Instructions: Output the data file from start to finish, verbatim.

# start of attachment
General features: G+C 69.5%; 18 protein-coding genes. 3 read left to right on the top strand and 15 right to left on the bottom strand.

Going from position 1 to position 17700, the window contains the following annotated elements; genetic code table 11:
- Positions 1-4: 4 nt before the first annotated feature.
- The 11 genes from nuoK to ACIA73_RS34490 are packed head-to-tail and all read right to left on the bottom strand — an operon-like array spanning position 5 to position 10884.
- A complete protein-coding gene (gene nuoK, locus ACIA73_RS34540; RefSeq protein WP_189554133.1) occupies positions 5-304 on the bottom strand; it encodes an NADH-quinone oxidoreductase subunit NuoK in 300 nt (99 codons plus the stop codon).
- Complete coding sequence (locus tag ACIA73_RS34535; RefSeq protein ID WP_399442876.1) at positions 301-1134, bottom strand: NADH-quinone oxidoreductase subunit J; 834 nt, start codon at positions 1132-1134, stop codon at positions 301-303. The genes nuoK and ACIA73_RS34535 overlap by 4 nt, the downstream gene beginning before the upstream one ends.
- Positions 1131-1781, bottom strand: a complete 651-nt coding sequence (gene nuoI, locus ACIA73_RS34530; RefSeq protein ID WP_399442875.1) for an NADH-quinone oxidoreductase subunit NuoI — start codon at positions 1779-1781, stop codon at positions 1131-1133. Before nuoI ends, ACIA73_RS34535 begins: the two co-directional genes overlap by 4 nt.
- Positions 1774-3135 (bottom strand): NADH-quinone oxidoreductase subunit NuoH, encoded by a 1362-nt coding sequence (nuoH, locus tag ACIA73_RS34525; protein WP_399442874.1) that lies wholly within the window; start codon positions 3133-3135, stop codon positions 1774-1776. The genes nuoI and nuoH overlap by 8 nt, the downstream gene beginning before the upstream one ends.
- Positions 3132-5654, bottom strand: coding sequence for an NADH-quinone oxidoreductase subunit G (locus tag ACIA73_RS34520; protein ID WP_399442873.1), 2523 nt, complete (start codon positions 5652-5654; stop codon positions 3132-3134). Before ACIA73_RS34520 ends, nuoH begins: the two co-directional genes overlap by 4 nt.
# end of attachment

General features: G+C 69.5%; 18 protein-coding genes. 3 read left to right on the top strand and 15 right to left on the bottom strand.

Going from position 1 to position 17700, the window contains the following annotated elements; genetic code table 11:
- Positions 1-4: 4 nt before the first annotated feature.
- The 11 genes from nuoK to ACIA73_RS34490 are packed head-to-tail and all read right to left on the bottom strand — an operon-like array spanning position 5 to position 10884.
- A complete protein-coding gene (gene nuoK, locus ACIA73_RS34540; RefSeq protein WP_189554133.1) occupies positions 5-304 on the bottom strand; it encodes an NADH-quinone oxidoreductase subunit NuoK in 300 nt (99 codons plus the stop codon).
- Complete coding sequence (locus tag ACIA73_RS34535; RefSeq protein ID WP_399442876.1) at positions 301-1134, bottom strand: NADH-quinone oxidoreductase subunit J; 834 nt, start codon at positions 1132-1134, stop codon at positions 301-303. The genes nuoK and ACIA73_RS34535 overlap by 4 nt, the downstream gene beginning before the upstream one ends.
- Positions 1131-1781, bottom strand: a complete 651-nt coding sequence (gene nuoI, locus ACIA73_RS34530; RefSeq protein ID WP_399442875.1) for an NADH-quinone oxidoreductase subunit NuoI — start codon at positions 1779-1781, stop codon at positions 1131-1133. Before nuoI ends, ACIA73_RS34535 begins: the two co-directional genes overlap by 4 nt.
- Positions 1774-3135 (bottom strand): NADH-quinone oxidoreductase subunit NuoH, encoded by a 1362-nt coding sequence (nuoH, locus tag ACIA73_RS34525; protein WP_399442874.1) that lies wholly within the window; start codon positions 3133-3135, stop codon positions 1774-1776. The genes nuoI and nuoH overlap by 8 nt, the downstream gene beginning before the upstream one ends.
- Positions 3132-5654, bottom strand: coding sequence for an NADH-quinone oxidoreductase subunit G (locus tag ACIA73_RS34520; protein ID WP_399442873.1), 2523 nt, complete (start codon positions 5652-5654; stop codon positions 3132-3134). Before ACIA73_RS34520 ends, nuoH begins: the two co-directional genes overlap by 4 nt.